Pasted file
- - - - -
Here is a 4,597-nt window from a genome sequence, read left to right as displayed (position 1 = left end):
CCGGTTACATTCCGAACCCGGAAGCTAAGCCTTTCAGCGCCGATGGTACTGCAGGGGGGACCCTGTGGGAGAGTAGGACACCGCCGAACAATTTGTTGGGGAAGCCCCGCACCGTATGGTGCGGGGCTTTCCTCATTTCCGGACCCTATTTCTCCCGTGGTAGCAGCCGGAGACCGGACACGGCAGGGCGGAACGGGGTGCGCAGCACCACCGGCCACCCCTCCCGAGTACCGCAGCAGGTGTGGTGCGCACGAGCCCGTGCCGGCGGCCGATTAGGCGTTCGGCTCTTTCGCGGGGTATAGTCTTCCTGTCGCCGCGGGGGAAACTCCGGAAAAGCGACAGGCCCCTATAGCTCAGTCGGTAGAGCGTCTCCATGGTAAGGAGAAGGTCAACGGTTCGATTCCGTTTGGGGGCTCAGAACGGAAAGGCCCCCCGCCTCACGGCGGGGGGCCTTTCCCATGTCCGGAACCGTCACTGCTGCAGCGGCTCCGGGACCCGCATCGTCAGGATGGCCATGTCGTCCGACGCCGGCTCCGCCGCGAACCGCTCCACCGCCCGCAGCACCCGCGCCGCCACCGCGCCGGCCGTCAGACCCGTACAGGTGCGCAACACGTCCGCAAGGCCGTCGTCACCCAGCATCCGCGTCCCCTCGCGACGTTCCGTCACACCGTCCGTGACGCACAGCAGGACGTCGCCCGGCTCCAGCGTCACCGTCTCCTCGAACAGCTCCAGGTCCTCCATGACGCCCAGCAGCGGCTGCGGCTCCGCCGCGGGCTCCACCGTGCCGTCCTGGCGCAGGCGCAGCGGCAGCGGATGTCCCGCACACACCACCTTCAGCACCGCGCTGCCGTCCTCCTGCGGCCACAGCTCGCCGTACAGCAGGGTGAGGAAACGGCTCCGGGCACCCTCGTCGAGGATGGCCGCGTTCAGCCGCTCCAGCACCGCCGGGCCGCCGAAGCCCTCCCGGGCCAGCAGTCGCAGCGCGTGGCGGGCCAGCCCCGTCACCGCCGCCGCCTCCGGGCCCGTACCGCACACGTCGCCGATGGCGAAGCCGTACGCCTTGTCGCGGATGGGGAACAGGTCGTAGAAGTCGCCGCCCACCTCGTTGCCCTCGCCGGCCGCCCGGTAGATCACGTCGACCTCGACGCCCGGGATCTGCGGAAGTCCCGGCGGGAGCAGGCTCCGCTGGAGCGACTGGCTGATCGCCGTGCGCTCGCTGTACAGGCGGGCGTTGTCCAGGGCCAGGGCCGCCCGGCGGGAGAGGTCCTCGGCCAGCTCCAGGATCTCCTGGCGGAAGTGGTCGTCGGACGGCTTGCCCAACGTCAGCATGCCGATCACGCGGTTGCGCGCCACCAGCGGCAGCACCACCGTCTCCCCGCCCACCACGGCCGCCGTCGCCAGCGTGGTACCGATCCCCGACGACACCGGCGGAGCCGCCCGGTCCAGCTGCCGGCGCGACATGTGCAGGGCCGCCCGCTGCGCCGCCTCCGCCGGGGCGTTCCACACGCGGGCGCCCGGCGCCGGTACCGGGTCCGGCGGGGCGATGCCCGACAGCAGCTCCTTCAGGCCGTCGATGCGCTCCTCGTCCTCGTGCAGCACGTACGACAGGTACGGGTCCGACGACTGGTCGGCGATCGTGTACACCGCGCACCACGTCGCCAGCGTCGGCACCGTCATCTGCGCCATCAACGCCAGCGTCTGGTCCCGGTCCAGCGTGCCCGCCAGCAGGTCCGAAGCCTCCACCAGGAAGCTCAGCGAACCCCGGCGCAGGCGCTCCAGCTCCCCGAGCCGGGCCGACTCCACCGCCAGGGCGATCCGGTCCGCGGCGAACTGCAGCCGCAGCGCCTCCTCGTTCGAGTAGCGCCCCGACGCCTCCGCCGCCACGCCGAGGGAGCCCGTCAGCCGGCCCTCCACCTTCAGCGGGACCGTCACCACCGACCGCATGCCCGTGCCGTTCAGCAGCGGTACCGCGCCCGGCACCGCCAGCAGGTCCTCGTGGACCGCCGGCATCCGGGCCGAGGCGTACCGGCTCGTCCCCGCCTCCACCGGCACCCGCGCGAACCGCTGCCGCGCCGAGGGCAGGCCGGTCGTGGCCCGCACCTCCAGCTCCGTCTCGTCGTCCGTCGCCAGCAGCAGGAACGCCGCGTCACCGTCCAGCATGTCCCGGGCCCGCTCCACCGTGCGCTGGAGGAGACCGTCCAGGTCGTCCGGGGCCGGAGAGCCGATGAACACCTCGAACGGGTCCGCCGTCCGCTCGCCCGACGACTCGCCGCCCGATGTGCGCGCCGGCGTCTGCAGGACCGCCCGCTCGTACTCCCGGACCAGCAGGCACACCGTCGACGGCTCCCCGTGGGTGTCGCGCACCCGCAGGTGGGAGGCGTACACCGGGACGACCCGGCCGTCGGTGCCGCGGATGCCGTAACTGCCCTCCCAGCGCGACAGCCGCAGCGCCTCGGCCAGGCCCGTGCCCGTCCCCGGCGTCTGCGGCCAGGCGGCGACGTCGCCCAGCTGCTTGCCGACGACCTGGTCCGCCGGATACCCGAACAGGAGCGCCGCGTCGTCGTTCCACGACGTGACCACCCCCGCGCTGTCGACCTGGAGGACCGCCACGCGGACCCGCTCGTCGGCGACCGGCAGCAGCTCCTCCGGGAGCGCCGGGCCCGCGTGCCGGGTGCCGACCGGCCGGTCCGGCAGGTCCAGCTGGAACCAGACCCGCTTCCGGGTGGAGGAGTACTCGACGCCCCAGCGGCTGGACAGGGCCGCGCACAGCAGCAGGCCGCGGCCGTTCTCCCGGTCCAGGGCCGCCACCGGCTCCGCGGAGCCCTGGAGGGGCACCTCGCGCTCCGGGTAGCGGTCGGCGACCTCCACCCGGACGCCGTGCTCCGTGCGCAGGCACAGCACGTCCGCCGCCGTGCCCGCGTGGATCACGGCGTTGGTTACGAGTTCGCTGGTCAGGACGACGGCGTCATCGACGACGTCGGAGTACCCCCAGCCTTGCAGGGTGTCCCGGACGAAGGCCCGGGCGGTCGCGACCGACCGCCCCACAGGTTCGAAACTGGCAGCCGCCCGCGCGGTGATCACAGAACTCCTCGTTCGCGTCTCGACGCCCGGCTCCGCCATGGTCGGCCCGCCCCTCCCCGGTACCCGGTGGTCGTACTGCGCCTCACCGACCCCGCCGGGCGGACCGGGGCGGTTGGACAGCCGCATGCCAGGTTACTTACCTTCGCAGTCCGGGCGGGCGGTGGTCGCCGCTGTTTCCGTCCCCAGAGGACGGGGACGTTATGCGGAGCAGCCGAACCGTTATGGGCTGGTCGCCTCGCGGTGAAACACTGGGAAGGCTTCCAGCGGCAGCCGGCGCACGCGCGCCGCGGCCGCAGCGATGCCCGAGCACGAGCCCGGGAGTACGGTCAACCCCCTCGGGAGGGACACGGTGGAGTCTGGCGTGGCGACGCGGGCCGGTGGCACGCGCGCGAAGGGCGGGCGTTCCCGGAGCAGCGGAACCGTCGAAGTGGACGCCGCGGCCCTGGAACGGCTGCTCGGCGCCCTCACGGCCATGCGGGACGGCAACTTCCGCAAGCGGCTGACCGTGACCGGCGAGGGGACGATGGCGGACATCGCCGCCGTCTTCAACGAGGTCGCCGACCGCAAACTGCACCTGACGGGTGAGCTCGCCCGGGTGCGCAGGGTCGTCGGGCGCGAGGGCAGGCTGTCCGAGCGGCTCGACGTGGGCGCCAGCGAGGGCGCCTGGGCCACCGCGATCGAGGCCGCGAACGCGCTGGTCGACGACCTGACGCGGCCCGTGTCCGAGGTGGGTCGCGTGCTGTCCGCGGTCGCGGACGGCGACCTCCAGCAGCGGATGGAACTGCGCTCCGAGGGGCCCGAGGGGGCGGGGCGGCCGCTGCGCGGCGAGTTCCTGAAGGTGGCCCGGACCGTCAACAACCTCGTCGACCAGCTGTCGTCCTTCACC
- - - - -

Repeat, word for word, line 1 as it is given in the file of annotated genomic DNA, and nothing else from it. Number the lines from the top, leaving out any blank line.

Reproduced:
Here is a 4,597-nt window from a genome sequence, read left to right as displayed (position 1 = left end):